Survey the basic issues of international economics and micro/ macroeconomics. Explore the concept of optimal decision making to achieve the highest level of well-being given limited and scarce resources. Learn why consumers buy different products and how firms determine how much to produce of each product under different levels of competition. Study why people get paid different salaries/wages, why poverty exists in a nation of abundance, and how a country’s economy changes over time. Discuss sustainability topics, such as water, air, and pollution from an economic perspective and explore the concept of money and fiscal policy. EC180 does not fulfill the EC181 and EC182 requirement of the accounting, business administration, management, marketing, and finance majors.
Investigate the concept of people making correct or optimal decisions to achieve the highest level of well-being given limited and scarce resources through the use of supply-and-demand analysis. Focus on the theories behind national income accounting, how and why a country’s economy grows or declines over time, and why a country sometimes experiences periods of high unemployment and/or high rates of inflation. Examine the role business and government can play in causing and eliminating economic instability in our economy. Discuss the basics behind international trade and finance.
Examine rational decision making by individuals, households, and firms under different levels of competition, regulations, and policy constraints. Investigate why consumers buy different products and how firms determine how much to produce of each product under different levels of competition. Examine why people get paid different wages and salaries, poverty, the distribution of income in our society, and externalities such as pollution.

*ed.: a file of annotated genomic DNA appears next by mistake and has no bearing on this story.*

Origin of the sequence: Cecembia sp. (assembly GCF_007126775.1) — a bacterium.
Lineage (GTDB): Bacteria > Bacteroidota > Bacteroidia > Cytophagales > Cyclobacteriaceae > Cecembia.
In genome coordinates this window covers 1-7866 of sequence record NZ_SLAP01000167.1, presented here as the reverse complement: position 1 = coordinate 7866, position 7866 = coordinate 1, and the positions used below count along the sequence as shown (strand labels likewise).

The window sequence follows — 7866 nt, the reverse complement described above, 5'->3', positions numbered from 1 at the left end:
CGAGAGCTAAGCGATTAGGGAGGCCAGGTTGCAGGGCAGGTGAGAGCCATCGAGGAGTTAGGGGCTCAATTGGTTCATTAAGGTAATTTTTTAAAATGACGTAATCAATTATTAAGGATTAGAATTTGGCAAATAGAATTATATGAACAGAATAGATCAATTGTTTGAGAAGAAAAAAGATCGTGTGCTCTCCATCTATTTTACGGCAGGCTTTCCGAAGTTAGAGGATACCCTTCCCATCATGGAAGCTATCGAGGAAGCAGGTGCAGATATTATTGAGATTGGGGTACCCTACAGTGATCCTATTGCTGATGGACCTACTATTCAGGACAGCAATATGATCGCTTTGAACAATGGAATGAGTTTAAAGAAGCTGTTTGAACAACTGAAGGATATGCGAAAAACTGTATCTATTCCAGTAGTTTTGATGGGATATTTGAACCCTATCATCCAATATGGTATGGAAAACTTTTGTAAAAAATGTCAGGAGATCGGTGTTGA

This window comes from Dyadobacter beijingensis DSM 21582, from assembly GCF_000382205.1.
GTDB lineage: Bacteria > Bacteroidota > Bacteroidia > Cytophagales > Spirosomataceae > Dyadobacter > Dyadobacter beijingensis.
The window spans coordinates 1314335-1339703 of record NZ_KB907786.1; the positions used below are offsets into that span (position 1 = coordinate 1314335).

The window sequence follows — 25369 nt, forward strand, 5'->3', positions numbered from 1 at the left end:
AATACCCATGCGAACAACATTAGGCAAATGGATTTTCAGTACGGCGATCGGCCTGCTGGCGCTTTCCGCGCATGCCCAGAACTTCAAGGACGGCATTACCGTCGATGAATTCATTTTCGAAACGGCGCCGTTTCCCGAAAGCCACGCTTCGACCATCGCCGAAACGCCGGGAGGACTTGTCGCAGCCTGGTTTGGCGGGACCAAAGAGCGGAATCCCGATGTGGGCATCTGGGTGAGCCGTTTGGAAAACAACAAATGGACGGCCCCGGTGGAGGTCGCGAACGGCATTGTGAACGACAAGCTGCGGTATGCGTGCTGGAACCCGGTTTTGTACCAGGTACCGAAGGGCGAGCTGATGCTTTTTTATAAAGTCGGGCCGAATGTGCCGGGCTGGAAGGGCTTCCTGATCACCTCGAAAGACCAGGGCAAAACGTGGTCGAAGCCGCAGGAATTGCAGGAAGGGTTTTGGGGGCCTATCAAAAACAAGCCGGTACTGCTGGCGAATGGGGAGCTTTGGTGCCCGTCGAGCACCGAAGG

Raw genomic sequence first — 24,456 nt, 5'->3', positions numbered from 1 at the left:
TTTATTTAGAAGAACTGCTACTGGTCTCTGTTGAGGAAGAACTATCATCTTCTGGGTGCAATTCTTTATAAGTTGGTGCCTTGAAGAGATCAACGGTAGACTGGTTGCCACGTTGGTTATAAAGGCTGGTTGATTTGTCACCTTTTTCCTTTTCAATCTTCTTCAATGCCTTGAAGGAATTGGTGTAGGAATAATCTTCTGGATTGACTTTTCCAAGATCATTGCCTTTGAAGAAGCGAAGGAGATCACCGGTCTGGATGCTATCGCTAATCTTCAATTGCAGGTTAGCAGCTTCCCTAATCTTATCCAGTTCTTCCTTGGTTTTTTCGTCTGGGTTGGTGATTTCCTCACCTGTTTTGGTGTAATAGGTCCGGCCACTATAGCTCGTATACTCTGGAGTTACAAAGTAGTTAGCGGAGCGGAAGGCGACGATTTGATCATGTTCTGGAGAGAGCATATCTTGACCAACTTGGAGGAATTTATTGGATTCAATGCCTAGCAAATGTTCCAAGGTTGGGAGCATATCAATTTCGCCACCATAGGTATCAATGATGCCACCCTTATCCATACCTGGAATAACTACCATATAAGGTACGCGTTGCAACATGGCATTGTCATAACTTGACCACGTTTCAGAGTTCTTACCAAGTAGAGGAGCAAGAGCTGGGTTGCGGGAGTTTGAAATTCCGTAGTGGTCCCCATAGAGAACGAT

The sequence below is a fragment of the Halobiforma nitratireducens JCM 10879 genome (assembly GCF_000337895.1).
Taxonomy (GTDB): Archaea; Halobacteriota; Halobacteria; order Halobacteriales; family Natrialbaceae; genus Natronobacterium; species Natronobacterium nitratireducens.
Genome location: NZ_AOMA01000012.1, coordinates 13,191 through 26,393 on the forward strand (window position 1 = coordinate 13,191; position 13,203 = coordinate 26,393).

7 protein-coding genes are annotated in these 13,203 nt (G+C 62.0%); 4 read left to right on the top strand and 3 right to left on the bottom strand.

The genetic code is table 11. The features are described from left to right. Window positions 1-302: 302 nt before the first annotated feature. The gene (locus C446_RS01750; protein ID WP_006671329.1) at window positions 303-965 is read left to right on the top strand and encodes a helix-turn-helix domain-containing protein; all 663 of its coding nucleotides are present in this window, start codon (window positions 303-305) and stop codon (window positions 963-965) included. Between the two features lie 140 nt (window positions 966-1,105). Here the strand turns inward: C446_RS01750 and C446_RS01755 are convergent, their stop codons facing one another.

Study the international aspect of economic life, including the theory of international trade; exchange rates, markets and financial institutions; balance of payments; international investments; global environmental economic issues; international commercial treaties and agreements; and the position of the United States in the world economy.
Analyze the economics of employment and the use of human effort in the production of goods and services, including the structure, policies, and problems of labor organizations; collective bargaining practices and problems; regulation of labor by government; wage determination; unemployment; social security; and the functioning of culturally diverse U.S. labor markets.
Survey economic thought from aggregate levels of income, output and employment, and prices to the role of the Federal Reserve and the impact of government spending, taxation, and economic legislation. Examine supply and demand, elasticity, monopoly power, and externalized and resource markets. Not open to undergraduate students in the accounting, business administration, management, marketing, and finance majors.
This course will provide the student with an understanding of Comparative Economic Systems. The main trends in economic thought from its beginnings to the present will be discussed. A critical survey of the theory and the use of macroeconomic and microeconomic models and their policy implications are analyzed in terms of economic planning, research allocation, capital formation, foreign trade, industry and market structure.
Explore the role of financial markets and institutions in the economy, the structure and determination of interest rates, the Federal Reserve Board and monetary policy, debts securities markets, equity markets, futures and options markets, and commercial banking.
Intensive study of a particular topic in economics selected by the student with the approval of the department. Open to seniors only. Credit to a maximum of three, dependent upon nature and depth of intended research.